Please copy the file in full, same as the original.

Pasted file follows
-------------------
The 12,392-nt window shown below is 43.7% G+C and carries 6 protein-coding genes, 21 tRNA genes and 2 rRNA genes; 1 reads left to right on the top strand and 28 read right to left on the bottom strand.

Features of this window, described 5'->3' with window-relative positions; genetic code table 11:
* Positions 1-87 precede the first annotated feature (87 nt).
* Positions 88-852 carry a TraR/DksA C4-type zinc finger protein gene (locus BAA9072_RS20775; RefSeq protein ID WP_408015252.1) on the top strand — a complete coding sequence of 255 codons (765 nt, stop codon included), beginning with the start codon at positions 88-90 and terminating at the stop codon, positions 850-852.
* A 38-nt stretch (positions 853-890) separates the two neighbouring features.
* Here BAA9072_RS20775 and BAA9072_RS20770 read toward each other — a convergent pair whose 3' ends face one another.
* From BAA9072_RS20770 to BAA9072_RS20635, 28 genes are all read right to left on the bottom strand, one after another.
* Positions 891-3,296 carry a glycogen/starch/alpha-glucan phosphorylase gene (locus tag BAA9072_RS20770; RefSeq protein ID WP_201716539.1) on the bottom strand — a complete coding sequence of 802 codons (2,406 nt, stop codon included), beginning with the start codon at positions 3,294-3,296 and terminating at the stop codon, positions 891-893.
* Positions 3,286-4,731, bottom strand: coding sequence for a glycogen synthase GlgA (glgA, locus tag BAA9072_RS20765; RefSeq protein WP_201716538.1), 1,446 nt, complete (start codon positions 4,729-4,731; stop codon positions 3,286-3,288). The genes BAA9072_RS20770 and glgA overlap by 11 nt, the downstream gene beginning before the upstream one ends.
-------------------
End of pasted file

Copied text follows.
The 12,392-nt window shown below is 43.7% G+C and carries 6 protein-coding genes, 21 tRNA genes and 2 rRNA genes; 1 reads left to right on the top strand and 28 read right to left on the bottom strand.

Features of this window, described 5'->3' with window-relative positions; genetic code table 11:
* Positions 1-87 precede the first annotated feature (87 nt).
* Positions 88-852 carry a TraR/DksA C4-type zinc finger protein gene (locus BAA9072_RS20775; RefSeq protein ID WP_408015252.1) on the top strand — a complete coding sequence of 255 codons (765 nt, stop codon included), beginning with the start codon at positions 88-90 and terminating at the stop codon, positions 850-852.
* A 38-nt stretch (positions 853-890) separates the two neighbouring features.
* Here BAA9072_RS20775 and BAA9072_RS20770 read toward each other — a convergent pair whose 3' ends face one another.
* From BAA9072_RS20770 to BAA9072_RS20635, 28 genes are all read right to left on the bottom strand, one after another.
* Positions 891-3,296 carry a glycogen/starch/alpha-glucan phosphorylase gene (locus tag BAA9072_RS20770; RefSeq protein ID WP_201716539.1) on the bottom strand — a complete coding sequence of 802 codons (2,406 nt, stop codon included), beginning with the start codon at positions 3,294-3,296 and terminating at the stop codon, positions 891-893.
* Positions 3,286-4,731, bottom strand: coding sequence for a glycogen synthase GlgA (glgA, locus tag BAA9072_RS20765; RefSeq protein WP_201716538.1), 1,446 nt, complete (start codon positions 4,729-4,731; stop codon positions 3,286-3,288). The genes BAA9072_RS20770 and glgA overlap by 11 nt, the downstream gene beginning before the upstream one ends.